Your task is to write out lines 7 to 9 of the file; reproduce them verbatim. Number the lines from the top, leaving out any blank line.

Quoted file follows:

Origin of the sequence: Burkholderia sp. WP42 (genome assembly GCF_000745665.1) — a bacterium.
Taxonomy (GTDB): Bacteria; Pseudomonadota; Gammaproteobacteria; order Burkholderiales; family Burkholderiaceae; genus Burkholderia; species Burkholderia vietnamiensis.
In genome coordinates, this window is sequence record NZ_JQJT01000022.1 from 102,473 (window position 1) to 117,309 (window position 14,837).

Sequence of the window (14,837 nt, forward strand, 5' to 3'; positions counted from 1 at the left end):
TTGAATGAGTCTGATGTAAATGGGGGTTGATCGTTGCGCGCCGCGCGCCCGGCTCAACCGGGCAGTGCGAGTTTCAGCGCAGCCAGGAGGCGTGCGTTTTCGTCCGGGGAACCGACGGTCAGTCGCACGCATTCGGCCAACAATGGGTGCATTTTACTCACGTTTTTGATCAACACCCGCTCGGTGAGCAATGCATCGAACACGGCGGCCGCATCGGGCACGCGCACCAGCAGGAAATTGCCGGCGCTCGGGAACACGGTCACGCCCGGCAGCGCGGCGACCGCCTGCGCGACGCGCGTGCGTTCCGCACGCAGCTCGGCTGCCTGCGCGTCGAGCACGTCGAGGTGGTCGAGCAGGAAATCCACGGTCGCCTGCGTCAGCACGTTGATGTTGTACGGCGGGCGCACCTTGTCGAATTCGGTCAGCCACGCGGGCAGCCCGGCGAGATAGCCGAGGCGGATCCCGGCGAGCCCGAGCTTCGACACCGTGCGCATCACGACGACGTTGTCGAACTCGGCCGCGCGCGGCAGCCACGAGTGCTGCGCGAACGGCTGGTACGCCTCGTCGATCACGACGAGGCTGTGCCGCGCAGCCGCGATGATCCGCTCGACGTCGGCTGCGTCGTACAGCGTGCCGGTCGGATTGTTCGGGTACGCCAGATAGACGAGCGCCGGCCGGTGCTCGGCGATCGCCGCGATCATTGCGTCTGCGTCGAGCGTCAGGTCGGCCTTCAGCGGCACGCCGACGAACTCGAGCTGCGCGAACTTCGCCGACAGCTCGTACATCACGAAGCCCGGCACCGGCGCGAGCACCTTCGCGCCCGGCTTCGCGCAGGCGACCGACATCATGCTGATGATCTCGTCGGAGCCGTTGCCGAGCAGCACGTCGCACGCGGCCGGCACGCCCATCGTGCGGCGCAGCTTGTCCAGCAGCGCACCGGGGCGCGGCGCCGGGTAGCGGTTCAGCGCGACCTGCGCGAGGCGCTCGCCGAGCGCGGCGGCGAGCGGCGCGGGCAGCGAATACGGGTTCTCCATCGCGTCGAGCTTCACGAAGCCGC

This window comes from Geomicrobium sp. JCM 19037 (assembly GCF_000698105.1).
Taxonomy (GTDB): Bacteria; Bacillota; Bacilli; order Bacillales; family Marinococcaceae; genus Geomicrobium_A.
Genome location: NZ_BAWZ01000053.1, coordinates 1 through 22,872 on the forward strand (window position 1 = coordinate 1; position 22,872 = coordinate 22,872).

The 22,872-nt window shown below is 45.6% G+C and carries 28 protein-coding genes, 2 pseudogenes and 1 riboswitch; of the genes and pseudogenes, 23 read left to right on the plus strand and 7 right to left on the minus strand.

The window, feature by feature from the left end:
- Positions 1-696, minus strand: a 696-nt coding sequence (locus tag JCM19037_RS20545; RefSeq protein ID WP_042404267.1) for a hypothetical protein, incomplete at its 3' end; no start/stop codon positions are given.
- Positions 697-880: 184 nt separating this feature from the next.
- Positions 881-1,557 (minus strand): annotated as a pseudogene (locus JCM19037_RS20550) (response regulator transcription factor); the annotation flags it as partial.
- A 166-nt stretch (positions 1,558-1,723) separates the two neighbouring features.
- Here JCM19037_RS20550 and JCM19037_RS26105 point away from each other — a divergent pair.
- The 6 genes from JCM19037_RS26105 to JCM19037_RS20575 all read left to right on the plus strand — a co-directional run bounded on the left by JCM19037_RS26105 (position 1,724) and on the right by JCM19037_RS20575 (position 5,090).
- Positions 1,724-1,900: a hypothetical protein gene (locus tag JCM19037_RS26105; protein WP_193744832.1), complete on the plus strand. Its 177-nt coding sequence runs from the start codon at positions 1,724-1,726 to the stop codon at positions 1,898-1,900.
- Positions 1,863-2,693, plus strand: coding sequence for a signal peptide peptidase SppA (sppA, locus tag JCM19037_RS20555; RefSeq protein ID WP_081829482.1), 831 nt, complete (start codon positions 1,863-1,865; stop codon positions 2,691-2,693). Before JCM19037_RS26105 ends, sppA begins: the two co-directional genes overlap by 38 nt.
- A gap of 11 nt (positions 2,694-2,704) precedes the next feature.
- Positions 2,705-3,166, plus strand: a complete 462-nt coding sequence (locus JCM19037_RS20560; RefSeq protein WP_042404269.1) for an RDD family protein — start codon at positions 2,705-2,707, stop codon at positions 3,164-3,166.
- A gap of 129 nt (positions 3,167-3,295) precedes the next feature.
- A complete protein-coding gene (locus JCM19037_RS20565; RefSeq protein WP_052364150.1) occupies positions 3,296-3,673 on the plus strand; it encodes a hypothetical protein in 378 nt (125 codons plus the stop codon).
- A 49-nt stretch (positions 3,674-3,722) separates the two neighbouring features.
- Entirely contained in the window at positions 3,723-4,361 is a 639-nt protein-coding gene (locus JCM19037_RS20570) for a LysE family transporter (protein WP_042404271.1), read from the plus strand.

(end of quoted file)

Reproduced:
Taxonomy (GTDB): Bacteria; Bacillota; Bacilli; order Bacillales; family Marinococcaceae; genus Geomicrobium_A.
Genome location: NZ_BAWZ01000053.1, coordinates 1 through 22,872 on the forward strand (window position 1 = coordinate 1; position 22,872 = coordinate 22,872).

The 22,872-nt window shown below is 45.6% G+C and carries 28 protein-coding genes, 2 pseudogenes and 1 riboswitch; of the genes and pseudogenes, 23 read left to right on the plus strand and 7 right to left on the minus strand.